There's usually a lot....

    How safe are TreeNets?

    TreeNets are constructed out of incredibly strong materials that flow and coexist with the surrounding environment. These hand-woven webs are incredibly strong and are designed to hold a lot of weight, but the main concern with these platforms will be the surrounding trees used as anchors. As long as the trees are strong, the TreeNet should be able to perform properly. We do like to add backrests and retaining walls as well, keeping everyone inside, safe, and comfortable. For festivals, we will even add an additional barrier above the backrest, just to make sure there is no way anyone can fall out over the top.


    TreeNet Willy's works very hard to make the most comfortable, accessible, and safest way to enjoy TreeNets and the outdoors. However, we must note that every individual must take into consideration their own level of comfort and ability in order to access and enjoy these installations. There is risk associated with any activity, especially when it's located off the ground.

    Do TreeNets hurt the Tree?

    As it turns out, trees that sway in the wind promote a stronger, well-anchored, and healthy trunk. By allowing the trees to bend and flex in stormy or windy weather, they don't snap or break. TreeNets can stretch and flow with the wind, letting the surrounding trees move around without too much constriction. It's a common misconception that big trees are stronger when they're tied down. This promotes a long a healthy life for the trees. which are the foundation for our created happiness.


    TreeNet Willy's does our best to create our installations with zero to minimal damage to the surrounding environment. With that said, there are occasions that will require the removal of trees or branches in order to create space. However, we do our best to use blocks (small 12'' sections of tree branches) between the rope and the tree to prevent girdling. Treehouse companies will actually puncture holes all the way through the tree to install their anchors, as the main concern is avoiding strangulation of the tree. The outer layers of the tree allow water and nutrients to easily flow up and down throughout the tree, so ideally we want to preserve as much of that as possible by not choking it out.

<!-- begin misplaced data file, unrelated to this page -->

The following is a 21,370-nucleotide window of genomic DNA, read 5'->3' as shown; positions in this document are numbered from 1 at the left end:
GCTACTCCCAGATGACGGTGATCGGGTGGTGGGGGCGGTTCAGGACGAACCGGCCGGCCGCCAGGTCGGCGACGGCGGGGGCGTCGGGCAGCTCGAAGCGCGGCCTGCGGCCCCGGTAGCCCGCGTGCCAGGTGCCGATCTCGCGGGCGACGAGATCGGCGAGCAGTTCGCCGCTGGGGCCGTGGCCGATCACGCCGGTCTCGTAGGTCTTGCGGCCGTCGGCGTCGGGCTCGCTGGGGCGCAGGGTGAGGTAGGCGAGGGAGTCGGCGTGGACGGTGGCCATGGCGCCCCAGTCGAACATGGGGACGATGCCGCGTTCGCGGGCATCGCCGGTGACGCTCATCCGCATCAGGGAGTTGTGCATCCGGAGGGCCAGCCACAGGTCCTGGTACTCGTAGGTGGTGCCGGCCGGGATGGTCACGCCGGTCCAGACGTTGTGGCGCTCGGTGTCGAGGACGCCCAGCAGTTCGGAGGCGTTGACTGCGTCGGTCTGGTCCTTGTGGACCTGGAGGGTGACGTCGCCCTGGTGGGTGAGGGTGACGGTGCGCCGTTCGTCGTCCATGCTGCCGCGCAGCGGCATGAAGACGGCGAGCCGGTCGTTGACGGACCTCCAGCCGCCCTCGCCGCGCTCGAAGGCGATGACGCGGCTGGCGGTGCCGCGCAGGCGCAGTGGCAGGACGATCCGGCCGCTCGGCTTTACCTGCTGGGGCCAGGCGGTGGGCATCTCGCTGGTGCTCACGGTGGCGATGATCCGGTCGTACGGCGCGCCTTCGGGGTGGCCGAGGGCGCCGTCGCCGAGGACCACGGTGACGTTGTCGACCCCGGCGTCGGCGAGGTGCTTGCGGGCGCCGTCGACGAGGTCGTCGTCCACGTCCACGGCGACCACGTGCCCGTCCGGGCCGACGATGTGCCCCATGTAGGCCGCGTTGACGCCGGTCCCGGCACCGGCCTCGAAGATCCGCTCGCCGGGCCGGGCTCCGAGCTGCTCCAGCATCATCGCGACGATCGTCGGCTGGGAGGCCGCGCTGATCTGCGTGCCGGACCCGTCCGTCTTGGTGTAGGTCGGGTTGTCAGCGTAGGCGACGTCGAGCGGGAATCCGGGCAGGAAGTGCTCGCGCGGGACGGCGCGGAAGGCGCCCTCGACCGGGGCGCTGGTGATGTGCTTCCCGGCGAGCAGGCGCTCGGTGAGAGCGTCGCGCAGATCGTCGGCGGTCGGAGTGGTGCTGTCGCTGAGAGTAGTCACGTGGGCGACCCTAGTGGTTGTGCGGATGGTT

How do we find a possible backyard TreeNet location?

    TreeNets require at least three anchor points in order to provide a space to kick back and relax. Most installations are made between an array of several trees, however it is possible to make a platform between the split branches of larger trees. This clearly depends on the size and type of trees available.


    *At this time we do not place poles or posts into the ground.

    How long does it take to make a TreeNet?

    Typically we like to get things done as quickly and competently as possible. Once we are all on the same page with the project, we like to begin right away. There have been projects in the past where we will begin construction the day after meeting. We have done TreeNets in the past as surprise birthday and Christmas gifts, building while the youngster or family is off doing other things. We realize that our clients have busy lives as well, and will do our best to accommodate your timing needs and be in and out and quickly as possible.


    With that said, we like to rig up the perimeter rope and let it set a day before weaving. This process of setting up the perimeter lines and interior frame takes about 2-8 hours. After that, the laborious hours of weaving begin. In total, a smaller TreeNet takes around 2-6 days to complete, while larger projects around 20x20ft can take upwards of 6 days to 2 weeks. This all depends on number or workers, weather, travel, etc.

    How much weight can my TreeNet hold?